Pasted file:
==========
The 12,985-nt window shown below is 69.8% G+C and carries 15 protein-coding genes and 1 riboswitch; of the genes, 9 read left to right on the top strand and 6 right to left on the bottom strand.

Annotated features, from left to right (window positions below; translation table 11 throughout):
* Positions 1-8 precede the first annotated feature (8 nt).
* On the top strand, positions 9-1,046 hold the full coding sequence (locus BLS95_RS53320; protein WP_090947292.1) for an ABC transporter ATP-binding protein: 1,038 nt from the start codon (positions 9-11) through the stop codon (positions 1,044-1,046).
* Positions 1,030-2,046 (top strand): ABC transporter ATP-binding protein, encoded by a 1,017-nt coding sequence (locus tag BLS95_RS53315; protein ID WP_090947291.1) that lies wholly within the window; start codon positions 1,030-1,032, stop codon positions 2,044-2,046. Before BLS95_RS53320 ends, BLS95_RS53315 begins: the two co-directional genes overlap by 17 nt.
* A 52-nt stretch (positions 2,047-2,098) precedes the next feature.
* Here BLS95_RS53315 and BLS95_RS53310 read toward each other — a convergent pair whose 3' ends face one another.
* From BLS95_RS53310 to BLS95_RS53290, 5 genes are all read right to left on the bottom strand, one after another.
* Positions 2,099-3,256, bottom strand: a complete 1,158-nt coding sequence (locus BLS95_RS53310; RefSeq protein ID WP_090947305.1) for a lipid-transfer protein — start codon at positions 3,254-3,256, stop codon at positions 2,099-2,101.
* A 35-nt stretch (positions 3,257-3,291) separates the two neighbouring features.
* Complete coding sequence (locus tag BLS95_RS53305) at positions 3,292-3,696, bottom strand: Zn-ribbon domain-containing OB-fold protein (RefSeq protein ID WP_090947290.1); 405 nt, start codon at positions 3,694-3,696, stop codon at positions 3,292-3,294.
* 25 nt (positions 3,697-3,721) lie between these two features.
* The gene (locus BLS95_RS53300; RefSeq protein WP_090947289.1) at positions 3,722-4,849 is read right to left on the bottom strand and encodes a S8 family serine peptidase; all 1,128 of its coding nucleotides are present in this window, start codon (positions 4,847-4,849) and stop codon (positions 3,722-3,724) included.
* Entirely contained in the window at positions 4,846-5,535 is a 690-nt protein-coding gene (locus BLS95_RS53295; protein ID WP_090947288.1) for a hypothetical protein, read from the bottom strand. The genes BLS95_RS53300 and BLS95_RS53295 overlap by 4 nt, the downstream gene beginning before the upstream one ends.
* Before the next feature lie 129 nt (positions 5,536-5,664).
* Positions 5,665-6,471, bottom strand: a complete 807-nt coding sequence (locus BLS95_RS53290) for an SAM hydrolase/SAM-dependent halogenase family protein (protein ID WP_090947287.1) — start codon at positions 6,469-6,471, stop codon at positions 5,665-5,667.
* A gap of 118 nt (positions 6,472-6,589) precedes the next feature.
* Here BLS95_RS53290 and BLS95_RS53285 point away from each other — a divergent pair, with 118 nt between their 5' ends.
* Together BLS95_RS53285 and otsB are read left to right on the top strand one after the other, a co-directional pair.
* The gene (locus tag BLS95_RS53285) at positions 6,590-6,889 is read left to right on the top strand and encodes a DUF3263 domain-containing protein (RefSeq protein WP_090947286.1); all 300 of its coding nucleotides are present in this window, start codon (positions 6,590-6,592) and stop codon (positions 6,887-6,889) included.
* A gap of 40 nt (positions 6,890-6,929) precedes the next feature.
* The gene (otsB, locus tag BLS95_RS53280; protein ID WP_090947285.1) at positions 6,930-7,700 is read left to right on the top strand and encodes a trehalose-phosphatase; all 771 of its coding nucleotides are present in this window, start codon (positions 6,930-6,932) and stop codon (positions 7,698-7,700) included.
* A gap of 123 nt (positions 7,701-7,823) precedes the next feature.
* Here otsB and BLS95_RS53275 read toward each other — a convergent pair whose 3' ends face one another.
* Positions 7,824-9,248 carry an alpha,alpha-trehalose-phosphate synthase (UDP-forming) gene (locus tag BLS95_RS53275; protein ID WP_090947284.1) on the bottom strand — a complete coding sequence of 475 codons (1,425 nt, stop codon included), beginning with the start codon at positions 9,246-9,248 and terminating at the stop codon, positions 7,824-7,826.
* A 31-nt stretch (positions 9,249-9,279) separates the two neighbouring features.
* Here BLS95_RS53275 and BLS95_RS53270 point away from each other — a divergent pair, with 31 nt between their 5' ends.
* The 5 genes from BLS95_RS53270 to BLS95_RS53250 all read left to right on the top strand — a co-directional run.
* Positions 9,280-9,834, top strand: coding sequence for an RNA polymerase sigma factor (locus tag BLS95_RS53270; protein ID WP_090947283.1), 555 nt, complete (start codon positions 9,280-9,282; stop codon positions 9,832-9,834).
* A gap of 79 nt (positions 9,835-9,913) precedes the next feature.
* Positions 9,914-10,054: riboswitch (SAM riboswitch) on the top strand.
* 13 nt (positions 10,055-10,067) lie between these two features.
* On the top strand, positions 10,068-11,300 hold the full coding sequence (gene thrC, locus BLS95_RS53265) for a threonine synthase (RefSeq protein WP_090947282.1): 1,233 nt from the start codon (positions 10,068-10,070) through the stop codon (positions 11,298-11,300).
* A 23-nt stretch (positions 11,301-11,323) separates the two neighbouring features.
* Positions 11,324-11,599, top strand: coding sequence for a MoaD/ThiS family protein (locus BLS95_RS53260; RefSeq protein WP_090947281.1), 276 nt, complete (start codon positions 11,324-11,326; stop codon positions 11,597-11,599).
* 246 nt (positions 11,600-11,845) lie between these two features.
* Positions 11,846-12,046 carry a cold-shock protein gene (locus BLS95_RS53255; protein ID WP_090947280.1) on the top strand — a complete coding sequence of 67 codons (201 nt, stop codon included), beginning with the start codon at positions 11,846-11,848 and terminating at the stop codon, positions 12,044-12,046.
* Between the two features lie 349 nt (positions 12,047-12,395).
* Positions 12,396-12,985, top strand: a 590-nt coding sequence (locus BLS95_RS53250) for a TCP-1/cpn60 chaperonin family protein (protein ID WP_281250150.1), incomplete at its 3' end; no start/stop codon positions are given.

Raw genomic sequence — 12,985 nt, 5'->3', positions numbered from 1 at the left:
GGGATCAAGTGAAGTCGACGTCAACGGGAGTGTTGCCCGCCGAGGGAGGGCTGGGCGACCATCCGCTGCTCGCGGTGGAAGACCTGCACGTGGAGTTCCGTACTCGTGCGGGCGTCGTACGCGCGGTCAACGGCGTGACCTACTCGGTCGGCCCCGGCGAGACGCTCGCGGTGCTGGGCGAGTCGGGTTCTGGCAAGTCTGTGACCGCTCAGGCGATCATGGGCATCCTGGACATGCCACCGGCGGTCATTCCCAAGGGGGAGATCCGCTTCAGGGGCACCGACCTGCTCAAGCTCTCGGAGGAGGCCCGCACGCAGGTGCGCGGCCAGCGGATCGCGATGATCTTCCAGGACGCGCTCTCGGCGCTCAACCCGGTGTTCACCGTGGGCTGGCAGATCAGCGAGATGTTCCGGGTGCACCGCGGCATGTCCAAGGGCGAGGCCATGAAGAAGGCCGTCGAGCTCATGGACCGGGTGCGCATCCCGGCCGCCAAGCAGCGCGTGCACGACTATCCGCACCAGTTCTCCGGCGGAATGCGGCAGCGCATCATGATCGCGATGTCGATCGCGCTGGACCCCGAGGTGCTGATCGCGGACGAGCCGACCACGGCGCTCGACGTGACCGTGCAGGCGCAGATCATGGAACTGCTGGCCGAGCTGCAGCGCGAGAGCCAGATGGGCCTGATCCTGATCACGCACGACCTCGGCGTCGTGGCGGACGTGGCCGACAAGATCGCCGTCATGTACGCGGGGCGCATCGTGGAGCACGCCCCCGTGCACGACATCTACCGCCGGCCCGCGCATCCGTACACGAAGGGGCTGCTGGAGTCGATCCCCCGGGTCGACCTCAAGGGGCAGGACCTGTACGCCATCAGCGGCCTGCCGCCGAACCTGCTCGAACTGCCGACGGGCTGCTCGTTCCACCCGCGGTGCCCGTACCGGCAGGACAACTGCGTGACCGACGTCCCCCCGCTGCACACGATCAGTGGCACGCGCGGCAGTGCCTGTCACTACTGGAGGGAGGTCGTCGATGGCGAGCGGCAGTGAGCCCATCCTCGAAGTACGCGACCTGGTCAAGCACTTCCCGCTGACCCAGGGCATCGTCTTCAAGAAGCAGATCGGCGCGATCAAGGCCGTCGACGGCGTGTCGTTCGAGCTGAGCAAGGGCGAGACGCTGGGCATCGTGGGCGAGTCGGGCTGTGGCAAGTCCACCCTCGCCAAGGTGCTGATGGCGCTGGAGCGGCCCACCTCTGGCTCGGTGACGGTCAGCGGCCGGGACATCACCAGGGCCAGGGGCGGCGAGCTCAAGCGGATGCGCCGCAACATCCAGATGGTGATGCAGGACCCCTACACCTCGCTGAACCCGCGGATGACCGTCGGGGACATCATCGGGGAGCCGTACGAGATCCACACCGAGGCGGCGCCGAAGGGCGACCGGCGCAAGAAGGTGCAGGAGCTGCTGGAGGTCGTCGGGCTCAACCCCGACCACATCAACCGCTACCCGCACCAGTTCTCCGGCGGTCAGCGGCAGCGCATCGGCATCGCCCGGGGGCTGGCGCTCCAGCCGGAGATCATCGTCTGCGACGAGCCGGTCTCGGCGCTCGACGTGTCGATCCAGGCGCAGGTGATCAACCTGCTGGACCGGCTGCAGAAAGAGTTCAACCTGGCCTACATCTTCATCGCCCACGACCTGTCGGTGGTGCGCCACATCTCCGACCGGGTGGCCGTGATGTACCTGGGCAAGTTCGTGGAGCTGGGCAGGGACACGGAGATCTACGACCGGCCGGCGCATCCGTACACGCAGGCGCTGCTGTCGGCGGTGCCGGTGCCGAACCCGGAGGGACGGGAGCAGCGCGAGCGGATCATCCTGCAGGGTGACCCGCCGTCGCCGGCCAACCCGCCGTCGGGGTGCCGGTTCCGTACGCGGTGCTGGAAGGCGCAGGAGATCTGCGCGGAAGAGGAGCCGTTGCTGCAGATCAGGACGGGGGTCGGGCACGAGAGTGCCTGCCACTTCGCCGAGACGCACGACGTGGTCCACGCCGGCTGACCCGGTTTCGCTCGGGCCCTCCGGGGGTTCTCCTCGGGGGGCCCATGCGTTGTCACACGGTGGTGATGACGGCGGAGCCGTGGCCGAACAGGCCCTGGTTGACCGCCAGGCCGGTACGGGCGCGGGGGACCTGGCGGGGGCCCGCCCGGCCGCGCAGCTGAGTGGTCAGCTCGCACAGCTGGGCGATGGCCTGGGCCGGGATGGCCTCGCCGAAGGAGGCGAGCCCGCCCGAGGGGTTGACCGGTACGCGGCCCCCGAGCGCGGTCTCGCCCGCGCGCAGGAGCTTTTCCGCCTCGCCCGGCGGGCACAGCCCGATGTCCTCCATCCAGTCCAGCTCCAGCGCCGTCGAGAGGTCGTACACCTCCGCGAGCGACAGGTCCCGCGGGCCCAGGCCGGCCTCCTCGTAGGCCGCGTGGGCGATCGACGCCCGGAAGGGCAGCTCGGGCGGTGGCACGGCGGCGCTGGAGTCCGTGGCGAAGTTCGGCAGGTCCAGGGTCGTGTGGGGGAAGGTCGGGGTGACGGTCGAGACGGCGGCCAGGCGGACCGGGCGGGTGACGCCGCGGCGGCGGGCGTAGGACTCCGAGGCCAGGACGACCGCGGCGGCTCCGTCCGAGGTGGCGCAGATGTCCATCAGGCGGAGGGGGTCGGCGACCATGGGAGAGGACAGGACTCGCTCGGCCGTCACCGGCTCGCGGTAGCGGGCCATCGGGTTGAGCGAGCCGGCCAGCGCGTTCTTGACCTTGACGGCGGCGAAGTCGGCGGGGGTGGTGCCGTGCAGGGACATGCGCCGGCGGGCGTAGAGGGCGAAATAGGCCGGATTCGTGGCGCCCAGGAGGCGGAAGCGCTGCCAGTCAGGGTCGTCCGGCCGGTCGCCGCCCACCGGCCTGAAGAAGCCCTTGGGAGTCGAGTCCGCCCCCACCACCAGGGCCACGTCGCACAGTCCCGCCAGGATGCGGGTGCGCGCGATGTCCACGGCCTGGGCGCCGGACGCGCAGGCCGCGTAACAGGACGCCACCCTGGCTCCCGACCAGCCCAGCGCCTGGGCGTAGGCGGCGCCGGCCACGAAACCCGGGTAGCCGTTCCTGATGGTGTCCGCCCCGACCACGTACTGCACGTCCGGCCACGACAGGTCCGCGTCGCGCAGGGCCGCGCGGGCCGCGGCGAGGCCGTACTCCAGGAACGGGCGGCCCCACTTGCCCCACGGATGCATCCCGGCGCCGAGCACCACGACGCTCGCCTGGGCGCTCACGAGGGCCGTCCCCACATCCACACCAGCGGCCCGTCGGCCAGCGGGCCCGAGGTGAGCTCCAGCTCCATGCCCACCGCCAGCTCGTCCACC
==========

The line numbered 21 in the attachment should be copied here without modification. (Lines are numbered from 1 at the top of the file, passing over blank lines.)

* A gap of 40 nt (positions 6,890-6,929) precedes the next feature.